It is after much thoughtful consideration that I have decided to end my 101 projects list early. Many of the items on my list got done. Some didn't. Some may still happen within the time frame I originally set. Some I could have done, some I couldn't have changed. If some things still happen that's fine and if they don't, that's ok too. The whole experience was an interesting one and it taught me a lot.

The biggest thing it taught me was that #1 you can't plan everything and #2 you can't will everything to happen your way and #3 life and priorities can change a lot in two years and that's ok if I am willing to change with them.

I honestly wasn't expecting existential life lessons to come from this challenge, but on some level the possibility of being open to those kinds of lessons is part of what I learned through this process, too. If not directly a result, it's a great example of how my life and I have changed over the past 101 weeks.

Don't get me wrong. I'm still a planner and scheduler and organizer. I still like to be in control and I like to be able to make things happen and cross things off a list. But I am learning to go with it when life changes. I am learning that I am not a failure as a human being when I am flexible and open to what the world might have to offer me rather than being so focused on what I can provide. In fact, I am able to live more fully and enjoy the beauty of life when I can truly embrace what it means to be in relationship rather than in isolation.

I have started some new projects and those are going to take priority for a while. I liked the idea of the list but I got to a point that I just plain didn't care about it anymore, and if I'm not doing it for myself, it's really not worth doing. I don't make any money from this blog (nor do I really expect to!) so I am not in a position to do stuff just to have material to write about. I may start another, smaller list next year, but for now I'm just going to live in the moment and enjoy all the things happening in, with, and through me!

Monday, August 6, 2012

Academy for Spiritual Formation #34

I attended my first session of the Academy for Spiritual Formation this past week and I have got to say that was probably the most powerful week of my life so far. I made some amazing new friends and I am incredibly blessed to have them for traveling companions for the next two years. I had my passion for learning rekindled thanks to our amazing faculty and I'm definitely grieving the fact that they will not be continuing on this journey with us but I am at the same time excited to see what else we will see and do and learn.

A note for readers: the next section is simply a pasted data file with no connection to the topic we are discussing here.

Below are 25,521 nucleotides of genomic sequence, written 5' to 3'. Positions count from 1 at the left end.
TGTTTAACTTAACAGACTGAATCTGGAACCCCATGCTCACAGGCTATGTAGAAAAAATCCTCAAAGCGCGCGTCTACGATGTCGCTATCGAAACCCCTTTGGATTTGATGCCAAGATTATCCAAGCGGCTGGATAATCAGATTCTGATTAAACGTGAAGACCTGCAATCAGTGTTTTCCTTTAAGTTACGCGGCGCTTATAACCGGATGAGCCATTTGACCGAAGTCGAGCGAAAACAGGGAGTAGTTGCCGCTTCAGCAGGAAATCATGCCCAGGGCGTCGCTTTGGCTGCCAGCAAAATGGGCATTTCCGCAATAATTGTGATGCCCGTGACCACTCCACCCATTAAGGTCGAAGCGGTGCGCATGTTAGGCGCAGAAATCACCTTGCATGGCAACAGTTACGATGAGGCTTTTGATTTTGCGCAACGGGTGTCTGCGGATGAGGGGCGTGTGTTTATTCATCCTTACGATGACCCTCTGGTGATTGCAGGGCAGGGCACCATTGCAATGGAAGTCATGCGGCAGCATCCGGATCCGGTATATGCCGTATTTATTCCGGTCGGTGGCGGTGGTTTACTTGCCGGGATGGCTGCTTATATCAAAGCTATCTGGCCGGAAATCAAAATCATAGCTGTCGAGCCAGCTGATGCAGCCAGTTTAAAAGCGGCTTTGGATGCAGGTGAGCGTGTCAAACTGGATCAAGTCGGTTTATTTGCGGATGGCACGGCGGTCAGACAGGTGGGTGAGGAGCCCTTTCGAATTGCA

I think the most amazing and powerful experience was simply the schedule we followed, which was based on the benedictine model of life. We began each day in silence which was broken during our morning prayer service. After the service we had breakfast and then our first faculty presentation. That presentation was followed by another hour of silence for meditation and reflection. At the end of that hour we had a plenary session for asking questions and discussing some of our thoughts/experiences. After that we had some "community time" for various announcements and the occasional other presentation, and then lunch. After lunch we had some free time (during which I generally honored the Sumatanga tradition of "flat time" and took a nap!) After that we had another faculty presentation, another hour of silence, and another plenary session. Following that session we had an evening Eucharist service and then dinner. After dinner we usually had a little more free time (if we didn't get caught up in conversations at dinner!) and then would meet in our covenant groups. After covenant group time we would come back together as a whole community for evening prayers. At the end of evening prayers we would observe the "great silence" until the next morning.

In case you're keeping track, that was 12 hours a day of silence. A good portion of that time was spent sleeping, but it was literally half of our day. I loved it. I learned a lot during that time, not least of which was about myself!

So now I'm home with my bed and my husband and my dogs. It's great to be home, but it doesn't feel exactly "right". As I write this, it's closing in on 1 am and I'm wide awake. That could be due in part to the large amount of caffeinated soda I had tonight (which has been a much less prominent feature in my life during the last week!) or the sugar-filled milk shake I had for dessert. But a part of me feels that the thing I'm missing in being able to settle myself is the service of night prayers and the silence and solitude.

I wasn't completely isolated during this week. No, I didn't have cell phone signal but I did have internet access to check e-mail. I used my iPad every day to take notes and read books. I had technology accessible to me. But the change of pace was really nice. I'm sure after another day or two I'll settle back into life here and things will feel more "normal" here. But I kind of like this discomfort and what it may prod me to do.

Part of this was also the making of a personal covenant for disciplines we will practice. This is my covenant:
Exercise 3 times a week
Read scripture, pray/meditate, and journal every day
Observe 20-30 minutes of silence each day, apart from the previous task, to simply "be" rather than "do!"
Participate in worship (without a leadership role) at least twice a month
Fast from technology for 24 hours each week - computer, internet, e-mail, TV, and phone. This may not always be the same 24 hours depending on my work schedule, but I will do 24 hours a week!

I'm hoping that my readers will be able to help keep me accountable to this, but also know that I will probably do some of my journaling/processing on here and I can't promise it will always make sense, but if nothing else it may be somewhat comical!

I'm already so excited about this journey and the places where the road will lead next.